Even for a famously frugal nation, Chinese people saved a lot last year. Stuck at home due to Covid restrictions, they socked away a record $2.6 trillion.
Now that life is returning to normal, hopes are high that consumers will spend with a vengeance, providing a much-needed boost to the world’s second largest economy, the impact of which would be felt around the world.
Household savings at banks surged by a record high of 17.84 trillion yuan ($2.6 trillion) in 2022, up 80% from 2021, according to the People’s Bank of China. That’s more than one third of households’ total income. Before the pandemic, people saved about a fifth of their income.
With pandemic controls lifted, Chinese shoppers appeared to be enjoying their freedom to spend. Hotel bookings, movie tickets and restaurant sales all boomed during the recent holiday season.
The reawakening of the Chinese consumer will be an “exciting story” for global investors in 2023, said Swetha Ramachandran and Jian Shi Cortesi, investment directors at GAM Investments, a global asset management firm based in Zurich.
“Chinese consumers are now going into reopening with strong household balance sheets,” they said, adding that Chinese companies exposed to discretionary spending and global luxury brands stand to gain significantly from the trend.
More than 300 million travelers spent a total of $56 billion over the seven-day Lunar New Year holiday through January 27, up 30% from a year ago, according to the cultural and tourism ministry. According to the State Tax Administration, sales from consumer-facing businesses were 12% higher than pre-pandemic 2019 levels.
Bookings for hotels soared more than 10 fold at some of the hottest tourist attractions, such as the cities of Xi’an and Luoyang, according to online travel agency Tongcheng Travel. Xi’an’s Terracotta Army museum was so crowded that visitors complained on social media they could only see other people’s heads rather than the statues.
Restaurants reported higher sales than before the pandemic and were unprepared for the increased demand, according to a national survey published by the China Cuisine Association last week. More than a third of respondents said they were “extremely” short-staffed during the holiday.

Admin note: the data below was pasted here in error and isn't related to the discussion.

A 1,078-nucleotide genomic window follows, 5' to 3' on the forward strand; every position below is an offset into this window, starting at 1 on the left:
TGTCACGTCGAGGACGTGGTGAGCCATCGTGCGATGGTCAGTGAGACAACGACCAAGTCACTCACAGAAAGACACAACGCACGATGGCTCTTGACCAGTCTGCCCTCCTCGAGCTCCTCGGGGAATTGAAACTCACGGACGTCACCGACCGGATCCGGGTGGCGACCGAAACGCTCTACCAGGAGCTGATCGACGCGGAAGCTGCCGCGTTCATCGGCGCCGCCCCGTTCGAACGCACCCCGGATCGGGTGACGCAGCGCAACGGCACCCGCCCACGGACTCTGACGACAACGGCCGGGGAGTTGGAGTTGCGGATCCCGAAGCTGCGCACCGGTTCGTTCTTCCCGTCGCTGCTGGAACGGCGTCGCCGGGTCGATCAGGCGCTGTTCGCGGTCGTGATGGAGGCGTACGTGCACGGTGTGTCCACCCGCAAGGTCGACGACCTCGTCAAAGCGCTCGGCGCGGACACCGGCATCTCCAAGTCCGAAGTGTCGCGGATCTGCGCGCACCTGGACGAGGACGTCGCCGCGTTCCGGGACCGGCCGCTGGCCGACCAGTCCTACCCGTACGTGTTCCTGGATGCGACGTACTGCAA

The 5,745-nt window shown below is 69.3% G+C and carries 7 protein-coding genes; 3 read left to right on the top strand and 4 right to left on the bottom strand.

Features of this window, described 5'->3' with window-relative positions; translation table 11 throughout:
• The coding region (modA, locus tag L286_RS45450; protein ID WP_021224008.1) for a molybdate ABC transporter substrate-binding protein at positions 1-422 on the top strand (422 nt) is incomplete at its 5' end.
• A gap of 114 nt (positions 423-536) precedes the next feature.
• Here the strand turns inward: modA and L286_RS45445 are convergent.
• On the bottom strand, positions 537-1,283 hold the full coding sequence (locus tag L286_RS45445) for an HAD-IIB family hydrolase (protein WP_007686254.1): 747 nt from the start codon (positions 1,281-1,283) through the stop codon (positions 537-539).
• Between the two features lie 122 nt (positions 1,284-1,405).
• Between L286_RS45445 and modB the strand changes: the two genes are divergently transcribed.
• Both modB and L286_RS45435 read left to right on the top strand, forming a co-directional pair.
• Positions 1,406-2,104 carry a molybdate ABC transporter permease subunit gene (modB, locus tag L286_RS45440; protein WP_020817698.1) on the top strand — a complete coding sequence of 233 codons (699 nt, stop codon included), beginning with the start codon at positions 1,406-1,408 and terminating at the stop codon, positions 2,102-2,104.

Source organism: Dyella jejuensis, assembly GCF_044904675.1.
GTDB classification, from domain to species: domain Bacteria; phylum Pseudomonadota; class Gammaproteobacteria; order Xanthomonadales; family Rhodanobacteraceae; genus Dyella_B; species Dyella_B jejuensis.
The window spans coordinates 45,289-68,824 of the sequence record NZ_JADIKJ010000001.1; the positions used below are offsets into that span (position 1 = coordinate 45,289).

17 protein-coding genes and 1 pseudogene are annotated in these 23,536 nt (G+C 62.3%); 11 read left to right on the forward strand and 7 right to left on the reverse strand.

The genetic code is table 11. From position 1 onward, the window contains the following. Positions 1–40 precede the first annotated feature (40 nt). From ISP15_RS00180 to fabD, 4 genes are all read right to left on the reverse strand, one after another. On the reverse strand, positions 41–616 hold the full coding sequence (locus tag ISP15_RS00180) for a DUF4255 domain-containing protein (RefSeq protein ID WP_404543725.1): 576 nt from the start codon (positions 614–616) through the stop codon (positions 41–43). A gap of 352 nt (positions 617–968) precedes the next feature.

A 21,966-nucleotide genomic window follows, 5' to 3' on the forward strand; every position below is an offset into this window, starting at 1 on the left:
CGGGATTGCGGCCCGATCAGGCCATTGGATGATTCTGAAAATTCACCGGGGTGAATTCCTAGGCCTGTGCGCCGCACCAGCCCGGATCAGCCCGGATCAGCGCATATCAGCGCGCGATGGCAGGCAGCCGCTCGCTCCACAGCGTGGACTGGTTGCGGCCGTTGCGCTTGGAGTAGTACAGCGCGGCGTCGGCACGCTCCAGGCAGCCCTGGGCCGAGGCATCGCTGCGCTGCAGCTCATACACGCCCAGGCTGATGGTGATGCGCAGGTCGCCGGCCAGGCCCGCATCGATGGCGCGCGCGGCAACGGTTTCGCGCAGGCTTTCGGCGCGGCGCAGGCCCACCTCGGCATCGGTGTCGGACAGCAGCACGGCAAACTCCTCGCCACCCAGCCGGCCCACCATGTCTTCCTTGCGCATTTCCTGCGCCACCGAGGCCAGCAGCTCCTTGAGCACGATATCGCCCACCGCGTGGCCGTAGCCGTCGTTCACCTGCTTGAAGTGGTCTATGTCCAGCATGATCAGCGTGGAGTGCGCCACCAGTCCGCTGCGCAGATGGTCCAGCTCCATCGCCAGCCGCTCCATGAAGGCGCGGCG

China’s box office receipts climbed to more than $1.5 billion last month, the best January on record, according to the China Film Administration. That’s mainly thanks to an extraordinary holiday week, when moviegoers paid 129 million visits to cinemas.
The recovery in consumption has already lifted the Chinese economy.
Last week, the Caixin/S&P Global services purchasing managers’ index (PMI), which tracks activity in the services sector, expanded in January for the first time in five months. That’s mainly because travel and consumer spending bounced back.
The index, which mainly covers smaller, private businesses, mirrored the results of an earlier government PMI survey. The data added to evidence of a rapid rebound in economic activity, analysts said.
The boom has fueled business confidence. After seeing record sales in many stores, Xiabuxiabu, one of China’s largest hot pot chains, opened 34 new stores last month in the country, the company said.
Global luxury giants are also hopeful Chinese shoppers will come back. LVMH said in January that it was “confident” and “optimistic” that China’s luxury market would bounce back this year. LVMH CEO Bernard Arnault said its stores in France are ready to welcome Chinese shoppers as more travel restrictions are eased.
Burberry (BBRYF) said last month that it’s seeing “very promising” signs in China, according to Reuters.
There’s one conspicuous laggard in consumption, however.
Property sales by China’s 100 largest developers dropped 32% in January, according to data compiled by China Real Estate Information, a property research firm. In the nation’s 30 largest cities, property sales were only 60% of the 2022 level.
Chinese households have been reluctant to buy homes for more than a year, as Covid curbs, falling home prices and rising unemployment discouraged prospective buyers. Mortgage protests that erupted in dozens of cities last year further dented buyers’ confidence.
Despite a flurry of stimulus measures, the slump has shown no sign of improvement. By December, new home prices had fallen by 16 straight months, according to the most recent government statistics.
Since real estate accounts for 70% of household wealth in China, “revenge spending” will be limited, analysts said.
“The property industry remains the biggest drag on China’s economy,” said Raymond Yeung, chief economist for Greater China at ANZ Research, adding that the high youth jobless rate and asset price deflation will constrain China’s consumption recovery.
Not like the US
BNP Paribas says “revenge spending” in China is set to happen, although it will be on a smaller scale than in Western economies such as in the United States.
“The removal of Covid restrictions should unleash pent-up demand, and we expect the biggest driver of the recovery in 2023 to be consumption,” its analysts said.
They expect household consumption growth to rebound to 9.5% in 2023 from about 3% in 2022, fueling annual GDP growth of more than 5%.
Morgan Stanley analysts expect to see some “revenge spending” mostly from household with stable incomes.
Those households include employees from the export sector, a rare bright spot in the Chinese economy during the pandemic years, business owners with steady earnings or those living off payouts from asset holdings.
“We see a mini-rebound as early as in the first quarter of 2023,” they said, adding that the recovery in consumption could pick up in the second half of this year, but would still be lower than the pre-Covid level.
They’re expecting household consumption growth to rebound to 8.5% in 2023, contributing to full-year economic growth of 5.7%.